An Example of Hormesis (July 14 2006)
I've mentioned hormesis and longevity once or twice: a little stress on a biological organism tends to harden it up and make it live a little longer. This Biogerontology paper provides an example of the process in worms: "Mild hormetic heat treatments early in life can significantly increase the lifespan of the nematode C. elegans. We have examined the effects of heat treatments at different ages and show that treatments early in life cause the largest increases in lifespan. We also find that repeated mild heat treatments throughout life have a larger effect on lifespan compared to a single mild heat treatment early in life. We hypothesize that the magnitude of the hormetic effect is related to the levels of heat shock protein expression." This sort of longevity research is akin to metabolic investigations - interesting, probably somewhat useful, but ultimately nowhere near as helpful as other, more direct avenues of anti-aging research.

Selling Fundamental Futurism (July 13 2006)
(From Pioneer Press). Entrepreneur and futurist Ray Kurzweil continues to do a good job in selling the commonsense fundamentals of futurism to the public: "Biological processes are essentially programming processes. We'll be able to reprogram biology and overcome major diseases in 15 years. ... In 10 to 15 years, we'll have this fantastic technology to slow down cancer and heart disease." Great gains in support for healthy life extension and other important goals can be attained by guiding people through the disconnect between what they know is true - rapid progress today, in other words - and what they have trouble visualizing: the consequent potential of exponential progress towards radical change and improvement within our lifetimes. I believe Kurzweil's timelines are optimistic - for reasons relating to human organizational inertia - but not by more than a couple of decades, absent bad scenarios.

Mechanical Roots of Atherosclerosis (July 13 2006)
It's not all biochemistry in the body: scientists are discovering that mechanical forces can have important effects at the cellular level: "Atherosclerotic narrowing and hardening of coronary arteries typically appear first at vessel branches, and a [study] reports that the type of mechanical stretching found at those branches activates a cellular protein known to damage cells. The report is the first to link mechanical forces with structural and biochemical changes in blood vessel cells that could explain why atherosclerotic lesions form preferentially at branches of coronary arteries. ... The cellular protein in question is called JNK, which is short for c-jun N-terminal kinase. The protein is a key barometer of outside stresses on a variety of cell types. Researchers are examining the role of JNK in many diseases because it regulates the expression of genes involved in programmed cell death, tumor genesis, and other stress responses."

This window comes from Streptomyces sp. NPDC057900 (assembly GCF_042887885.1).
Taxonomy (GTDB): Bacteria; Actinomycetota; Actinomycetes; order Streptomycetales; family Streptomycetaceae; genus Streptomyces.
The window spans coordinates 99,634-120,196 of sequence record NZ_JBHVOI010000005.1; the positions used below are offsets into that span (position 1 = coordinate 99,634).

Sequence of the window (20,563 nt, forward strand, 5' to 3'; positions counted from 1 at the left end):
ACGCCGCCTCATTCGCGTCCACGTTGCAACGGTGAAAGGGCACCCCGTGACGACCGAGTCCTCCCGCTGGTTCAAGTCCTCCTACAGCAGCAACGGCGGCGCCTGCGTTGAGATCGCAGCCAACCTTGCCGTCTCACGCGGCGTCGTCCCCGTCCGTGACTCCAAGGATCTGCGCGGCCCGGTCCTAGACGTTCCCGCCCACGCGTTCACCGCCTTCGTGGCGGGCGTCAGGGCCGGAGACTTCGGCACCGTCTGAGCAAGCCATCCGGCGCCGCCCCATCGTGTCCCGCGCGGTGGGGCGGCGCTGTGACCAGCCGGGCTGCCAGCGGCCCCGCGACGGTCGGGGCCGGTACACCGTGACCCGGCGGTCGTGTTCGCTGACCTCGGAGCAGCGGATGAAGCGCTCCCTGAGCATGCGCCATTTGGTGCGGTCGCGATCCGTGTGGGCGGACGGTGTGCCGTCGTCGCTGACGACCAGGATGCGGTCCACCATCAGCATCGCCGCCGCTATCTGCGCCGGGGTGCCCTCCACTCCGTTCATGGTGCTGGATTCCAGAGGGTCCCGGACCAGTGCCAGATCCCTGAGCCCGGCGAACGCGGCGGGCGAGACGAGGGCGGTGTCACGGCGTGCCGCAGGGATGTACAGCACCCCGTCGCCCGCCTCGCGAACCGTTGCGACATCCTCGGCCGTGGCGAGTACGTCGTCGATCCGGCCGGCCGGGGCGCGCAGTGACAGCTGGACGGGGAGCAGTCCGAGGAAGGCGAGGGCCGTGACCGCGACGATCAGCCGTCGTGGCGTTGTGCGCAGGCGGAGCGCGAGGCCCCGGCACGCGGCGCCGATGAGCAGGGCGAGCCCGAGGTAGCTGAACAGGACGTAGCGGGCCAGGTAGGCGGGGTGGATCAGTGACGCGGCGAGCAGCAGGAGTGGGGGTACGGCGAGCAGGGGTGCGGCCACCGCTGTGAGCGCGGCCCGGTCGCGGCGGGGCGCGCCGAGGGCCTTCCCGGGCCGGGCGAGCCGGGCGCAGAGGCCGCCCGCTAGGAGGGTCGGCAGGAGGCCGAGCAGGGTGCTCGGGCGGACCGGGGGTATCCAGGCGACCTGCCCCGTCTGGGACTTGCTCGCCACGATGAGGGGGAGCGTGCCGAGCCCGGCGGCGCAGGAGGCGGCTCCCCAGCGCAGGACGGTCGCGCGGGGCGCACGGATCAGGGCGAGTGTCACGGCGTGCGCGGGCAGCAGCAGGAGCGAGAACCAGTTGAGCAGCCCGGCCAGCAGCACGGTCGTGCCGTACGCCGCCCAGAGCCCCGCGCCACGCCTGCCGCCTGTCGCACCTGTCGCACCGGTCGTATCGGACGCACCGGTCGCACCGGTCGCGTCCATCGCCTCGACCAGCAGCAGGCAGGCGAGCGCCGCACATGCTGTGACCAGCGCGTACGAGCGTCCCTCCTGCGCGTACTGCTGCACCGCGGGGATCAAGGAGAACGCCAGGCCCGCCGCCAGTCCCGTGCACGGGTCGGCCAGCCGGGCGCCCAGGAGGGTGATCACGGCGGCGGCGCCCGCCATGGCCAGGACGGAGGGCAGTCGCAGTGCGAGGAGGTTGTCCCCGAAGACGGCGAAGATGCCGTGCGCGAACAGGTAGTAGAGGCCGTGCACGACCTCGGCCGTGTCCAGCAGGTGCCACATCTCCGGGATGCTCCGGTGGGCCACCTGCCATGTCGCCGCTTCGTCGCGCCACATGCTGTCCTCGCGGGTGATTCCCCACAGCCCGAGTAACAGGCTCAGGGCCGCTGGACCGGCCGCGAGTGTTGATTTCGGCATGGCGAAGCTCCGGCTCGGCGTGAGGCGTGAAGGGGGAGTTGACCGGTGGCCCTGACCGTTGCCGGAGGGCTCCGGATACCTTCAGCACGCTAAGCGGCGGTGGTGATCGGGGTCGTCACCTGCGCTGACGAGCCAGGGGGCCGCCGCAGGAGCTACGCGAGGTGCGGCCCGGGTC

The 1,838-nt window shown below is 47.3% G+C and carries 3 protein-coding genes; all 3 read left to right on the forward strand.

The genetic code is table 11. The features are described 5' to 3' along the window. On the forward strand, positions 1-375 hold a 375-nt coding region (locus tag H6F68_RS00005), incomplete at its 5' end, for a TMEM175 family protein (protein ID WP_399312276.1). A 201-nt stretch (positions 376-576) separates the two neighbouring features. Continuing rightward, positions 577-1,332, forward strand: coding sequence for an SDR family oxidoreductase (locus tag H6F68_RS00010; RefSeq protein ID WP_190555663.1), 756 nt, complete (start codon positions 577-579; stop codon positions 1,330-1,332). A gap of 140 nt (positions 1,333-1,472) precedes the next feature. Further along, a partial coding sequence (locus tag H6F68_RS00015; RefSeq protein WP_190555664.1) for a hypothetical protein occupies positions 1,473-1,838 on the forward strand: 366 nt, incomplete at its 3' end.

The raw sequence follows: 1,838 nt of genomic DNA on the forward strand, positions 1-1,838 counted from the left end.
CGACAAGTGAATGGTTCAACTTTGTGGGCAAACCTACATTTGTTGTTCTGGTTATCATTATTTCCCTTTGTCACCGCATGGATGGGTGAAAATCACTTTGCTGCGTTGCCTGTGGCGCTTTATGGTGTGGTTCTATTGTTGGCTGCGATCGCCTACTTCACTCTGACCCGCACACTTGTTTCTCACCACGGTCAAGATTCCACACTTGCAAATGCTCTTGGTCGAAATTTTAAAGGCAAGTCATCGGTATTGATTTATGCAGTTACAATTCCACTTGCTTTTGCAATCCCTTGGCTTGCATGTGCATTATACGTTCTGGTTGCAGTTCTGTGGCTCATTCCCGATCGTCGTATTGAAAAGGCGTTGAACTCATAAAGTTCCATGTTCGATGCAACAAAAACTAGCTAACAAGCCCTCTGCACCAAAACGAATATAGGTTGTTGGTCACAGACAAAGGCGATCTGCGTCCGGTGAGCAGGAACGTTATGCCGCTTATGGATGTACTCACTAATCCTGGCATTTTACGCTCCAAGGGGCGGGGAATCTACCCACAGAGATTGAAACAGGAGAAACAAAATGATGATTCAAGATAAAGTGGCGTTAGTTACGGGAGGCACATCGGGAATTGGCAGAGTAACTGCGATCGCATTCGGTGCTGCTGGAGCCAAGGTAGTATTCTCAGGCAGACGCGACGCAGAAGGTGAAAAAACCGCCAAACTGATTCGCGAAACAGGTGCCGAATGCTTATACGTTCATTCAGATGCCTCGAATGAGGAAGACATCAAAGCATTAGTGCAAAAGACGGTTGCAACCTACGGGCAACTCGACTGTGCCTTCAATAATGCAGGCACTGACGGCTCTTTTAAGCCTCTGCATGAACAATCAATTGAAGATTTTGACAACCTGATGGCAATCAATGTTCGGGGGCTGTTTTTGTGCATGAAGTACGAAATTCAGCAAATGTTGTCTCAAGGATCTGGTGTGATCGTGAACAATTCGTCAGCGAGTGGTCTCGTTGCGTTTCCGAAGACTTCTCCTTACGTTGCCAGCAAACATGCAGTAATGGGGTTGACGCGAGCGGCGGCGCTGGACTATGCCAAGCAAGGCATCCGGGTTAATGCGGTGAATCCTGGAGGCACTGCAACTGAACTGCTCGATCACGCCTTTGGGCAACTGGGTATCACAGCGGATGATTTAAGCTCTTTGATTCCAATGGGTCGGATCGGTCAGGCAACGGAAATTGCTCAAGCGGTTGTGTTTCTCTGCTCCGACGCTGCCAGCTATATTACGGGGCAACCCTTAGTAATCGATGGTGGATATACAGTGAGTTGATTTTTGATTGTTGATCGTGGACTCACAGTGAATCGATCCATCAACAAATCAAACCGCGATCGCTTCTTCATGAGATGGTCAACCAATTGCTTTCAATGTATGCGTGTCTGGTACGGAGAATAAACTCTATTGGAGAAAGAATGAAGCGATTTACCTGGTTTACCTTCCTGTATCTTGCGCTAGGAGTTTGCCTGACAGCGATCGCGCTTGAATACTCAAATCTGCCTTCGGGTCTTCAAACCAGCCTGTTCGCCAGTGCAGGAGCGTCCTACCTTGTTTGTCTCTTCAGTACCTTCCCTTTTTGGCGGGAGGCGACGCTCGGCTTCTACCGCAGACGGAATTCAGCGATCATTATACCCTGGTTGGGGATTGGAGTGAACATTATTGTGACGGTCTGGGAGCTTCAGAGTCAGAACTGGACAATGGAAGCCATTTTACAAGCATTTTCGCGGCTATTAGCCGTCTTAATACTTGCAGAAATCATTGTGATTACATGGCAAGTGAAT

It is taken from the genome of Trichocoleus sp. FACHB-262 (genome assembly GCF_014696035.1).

More Multipotency From Follicles (July 12 2006)
Scientists continue to better coax multipotent stem cells from hair follicles, as noted by EurekAlert!: "Hair follicles are well known to be a source for adult stem cells. Using human embryonic stem cell culture conditions, the researchers isolated and grew a new type of multipotent adult stem cell from scalp tissue ... The mutipotent stem cells grow as masses the investigators call hair spheres. After growing the 'raw' cells from the hair spheres in different types of growth factors, the investigators were able to differentiate the stem cells into multiple lineages, including nerve cells, smooth muscle cells, and melanocytes (skin pigment cells). ... Although we are just at the start of this research, our findings suggest that human hair follicles may provide an accessible, individualized source of stem cells." A low-cost, reliable source of this nature would greatly speed the development of tailored regenerative repair kits capable of engineering new tissue on demand.